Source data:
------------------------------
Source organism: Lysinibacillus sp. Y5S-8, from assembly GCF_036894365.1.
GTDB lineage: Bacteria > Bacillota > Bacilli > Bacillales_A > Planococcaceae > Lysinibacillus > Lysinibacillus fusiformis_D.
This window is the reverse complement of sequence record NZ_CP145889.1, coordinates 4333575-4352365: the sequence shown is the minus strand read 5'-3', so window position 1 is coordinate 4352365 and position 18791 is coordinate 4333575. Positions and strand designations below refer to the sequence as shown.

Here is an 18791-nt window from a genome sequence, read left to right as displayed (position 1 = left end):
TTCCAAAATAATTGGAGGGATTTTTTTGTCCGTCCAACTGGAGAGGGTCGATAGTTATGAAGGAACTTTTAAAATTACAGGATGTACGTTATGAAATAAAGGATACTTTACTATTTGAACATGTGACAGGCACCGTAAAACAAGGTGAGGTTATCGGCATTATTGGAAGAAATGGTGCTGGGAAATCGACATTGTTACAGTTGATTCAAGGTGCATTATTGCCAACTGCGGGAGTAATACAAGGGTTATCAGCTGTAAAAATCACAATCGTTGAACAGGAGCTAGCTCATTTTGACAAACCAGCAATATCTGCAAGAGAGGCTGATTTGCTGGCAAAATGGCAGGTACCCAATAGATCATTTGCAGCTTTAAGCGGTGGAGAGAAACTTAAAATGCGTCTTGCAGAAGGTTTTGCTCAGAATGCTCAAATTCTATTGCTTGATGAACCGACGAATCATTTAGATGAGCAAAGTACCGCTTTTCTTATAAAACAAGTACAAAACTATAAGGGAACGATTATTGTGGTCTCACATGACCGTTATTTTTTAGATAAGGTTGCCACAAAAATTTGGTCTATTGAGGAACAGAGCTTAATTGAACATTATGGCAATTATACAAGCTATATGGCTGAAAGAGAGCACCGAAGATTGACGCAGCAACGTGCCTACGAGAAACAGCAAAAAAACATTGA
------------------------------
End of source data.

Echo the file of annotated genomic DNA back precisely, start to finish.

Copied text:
Source organism: Lysinibacillus sp. Y5S-8, from assembly GCF_036894365.1.
GTDB lineage: Bacteria > Bacillota > Bacilli > Bacillales_A > Planococcaceae > Lysinibacillus > Lysinibacillus fusiformis_D.
This window is the reverse complement of sequence record NZ_CP145889.1, coordinates 4333575-4352365: the sequence shown is the minus strand read 5'-3', so window position 1 is coordinate 4352365 and position 18791 is coordinate 4333575. Positions and strand designations below refer to the sequence as shown.

Here is an 18791-nt window from a genome sequence, read left to right as displayed (position 1 = left end):
TTCCAAAATAATTGGAGGGATTTTTTTGTCCGTCCAACTGGAGAGGGTCGATAGTTATGAAGGAACTTTTAAAATTACAGGATGTACGTTATGAAATAAAGGATACTTTACTATTTGAACATGTGACAGGCACCGTAAAACAAGGTGAGGTTATCGGCATTATTGGAAGAAATGGTGCTGGGAAATCGACATTGTTACAGTTGATTCAAGGTGCATTATTGCCAACTGCGGGAGTAATACAAGGGTTATCAGCTGTAAAAATCACAATCGTTGAACAGGAGCTAGCTCATTTTGACAAACCAGCAATATCTGCAAGAGAGGCTGATTTGCTGGCAAAATGGCAGGTACCCAATAGATCATTTGCAGCTTTAAGCGGTGGAGAGAAACTTAAAATGCGTCTTGCAGAAGGTTTTGCTCAGAATGCTCAAATTCTATTGCTTGATGAACCGACGAATCATTTAGATGAGCAAAGTACCGCTTTTCTTATAAAACAAGTACAAAACTATAAGGGAACGATTATTGTGGTCTCACATGACCGTTATTTTTTAGATAAGGTTGCCACAAAAATTTGGTCTATTGAGGAACAGAGCTTAATTGAACATTATGGCAATTATACAAGCTATATGGCTGAAAGAGAGCACCGAAGATTGACGCAGCAACGTGCCTACGAGAAACAGCAAAAAAACATTGA